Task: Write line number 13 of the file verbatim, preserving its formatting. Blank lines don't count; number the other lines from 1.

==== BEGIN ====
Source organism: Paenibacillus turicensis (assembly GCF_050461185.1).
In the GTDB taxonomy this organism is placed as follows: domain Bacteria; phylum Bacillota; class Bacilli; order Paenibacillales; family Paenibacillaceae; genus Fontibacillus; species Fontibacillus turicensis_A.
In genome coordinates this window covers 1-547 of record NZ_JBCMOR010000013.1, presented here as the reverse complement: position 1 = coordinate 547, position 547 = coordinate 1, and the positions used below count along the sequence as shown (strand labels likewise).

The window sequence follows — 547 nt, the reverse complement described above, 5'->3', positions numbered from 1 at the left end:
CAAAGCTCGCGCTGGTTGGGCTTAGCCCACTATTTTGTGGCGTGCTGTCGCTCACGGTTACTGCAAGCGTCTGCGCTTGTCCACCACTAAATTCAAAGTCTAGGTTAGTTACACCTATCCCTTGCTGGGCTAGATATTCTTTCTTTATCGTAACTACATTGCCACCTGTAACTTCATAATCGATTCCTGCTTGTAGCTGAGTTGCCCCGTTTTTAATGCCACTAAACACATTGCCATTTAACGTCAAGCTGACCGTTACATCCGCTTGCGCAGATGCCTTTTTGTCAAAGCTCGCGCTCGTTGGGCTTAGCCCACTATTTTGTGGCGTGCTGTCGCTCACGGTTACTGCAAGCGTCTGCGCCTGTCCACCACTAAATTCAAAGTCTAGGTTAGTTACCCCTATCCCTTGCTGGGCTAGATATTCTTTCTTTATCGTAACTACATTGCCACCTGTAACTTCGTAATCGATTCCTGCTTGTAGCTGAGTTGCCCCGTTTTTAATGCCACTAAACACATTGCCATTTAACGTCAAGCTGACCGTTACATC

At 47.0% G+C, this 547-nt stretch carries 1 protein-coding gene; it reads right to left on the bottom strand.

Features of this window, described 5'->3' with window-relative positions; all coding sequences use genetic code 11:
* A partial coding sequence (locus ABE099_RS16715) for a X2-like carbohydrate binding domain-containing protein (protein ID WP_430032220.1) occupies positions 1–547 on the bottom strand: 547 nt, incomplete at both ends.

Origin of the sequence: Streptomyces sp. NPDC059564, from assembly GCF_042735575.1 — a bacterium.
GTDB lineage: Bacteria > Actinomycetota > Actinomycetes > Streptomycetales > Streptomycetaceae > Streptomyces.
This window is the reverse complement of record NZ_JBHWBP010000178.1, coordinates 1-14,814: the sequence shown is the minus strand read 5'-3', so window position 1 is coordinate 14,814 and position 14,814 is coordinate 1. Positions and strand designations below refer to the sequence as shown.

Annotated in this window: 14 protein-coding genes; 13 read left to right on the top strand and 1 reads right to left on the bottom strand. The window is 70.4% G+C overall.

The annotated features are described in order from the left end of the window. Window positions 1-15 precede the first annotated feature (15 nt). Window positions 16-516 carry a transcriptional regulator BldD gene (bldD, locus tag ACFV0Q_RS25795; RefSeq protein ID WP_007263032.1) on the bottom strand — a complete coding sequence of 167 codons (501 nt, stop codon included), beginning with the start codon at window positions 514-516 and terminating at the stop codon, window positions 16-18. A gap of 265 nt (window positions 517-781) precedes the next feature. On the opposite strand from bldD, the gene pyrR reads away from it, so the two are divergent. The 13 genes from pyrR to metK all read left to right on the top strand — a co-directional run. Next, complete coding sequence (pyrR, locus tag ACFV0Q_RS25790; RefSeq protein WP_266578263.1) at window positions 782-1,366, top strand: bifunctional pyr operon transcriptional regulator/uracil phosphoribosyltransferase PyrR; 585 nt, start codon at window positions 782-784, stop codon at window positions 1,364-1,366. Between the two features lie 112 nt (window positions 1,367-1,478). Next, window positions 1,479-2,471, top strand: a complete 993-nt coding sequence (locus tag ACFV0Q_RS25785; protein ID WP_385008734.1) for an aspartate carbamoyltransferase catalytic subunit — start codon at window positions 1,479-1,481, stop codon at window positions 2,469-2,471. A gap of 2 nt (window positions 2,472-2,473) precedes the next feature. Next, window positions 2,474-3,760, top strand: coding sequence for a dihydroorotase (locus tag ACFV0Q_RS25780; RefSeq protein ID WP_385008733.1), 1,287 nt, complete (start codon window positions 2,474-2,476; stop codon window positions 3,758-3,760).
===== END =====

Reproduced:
The annotated features are described in order from the left end of the window. Window positions 1-15 precede the first annotated feature (15 nt). Window positions 16-516 carry a transcriptional regulator BldD gene (bldD, locus tag ACFV0Q_RS25795; RefSeq protein ID WP_007263032.1) on the bottom strand — a complete coding sequence of 167 codons (501 nt, stop codon included), beginning with the start codon at window positions 514-516 and terminating at the stop codon, window positions 16-18. A gap of 265 nt (window positions 517-781) precedes the next feature. On the opposite strand from bldD, the gene pyrR reads away from it, so the two are divergent. The 13 genes from pyrR to metK all read left to right on the top strand — a co-directional run. Next, complete coding sequence (pyrR, locus tag ACFV0Q_RS25790; RefSeq protein WP_266578263.1) at window positions 782-1,366, top strand: bifunctional pyr operon transcriptional regulator/uracil phosphoribosyltransferase PyrR; 585 nt, start codon at window positions 782-784, stop codon at window positions 1,364-1,366. Between the two features lie 112 nt (window positions 1,367-1,478). Next, window positions 1,479-2,471, top strand: a complete 993-nt coding sequence (locus tag ACFV0Q_RS25785; protein ID WP_385008734.1) for an aspartate carbamoyltransferase catalytic subunit — start codon at window positions 1,479-1,481, stop codon at window positions 2,469-2,471. A gap of 2 nt (window positions 2,472-2,473) precedes the next feature. Next, window positions 2,474-3,760, top strand: coding sequence for a dihydroorotase (locus tag ACFV0Q_RS25780; RefSeq protein ID WP_385008733.1), 1,287 nt, complete (start codon window positions 2,474-2,476; stop codon window positions 3,758-3,760).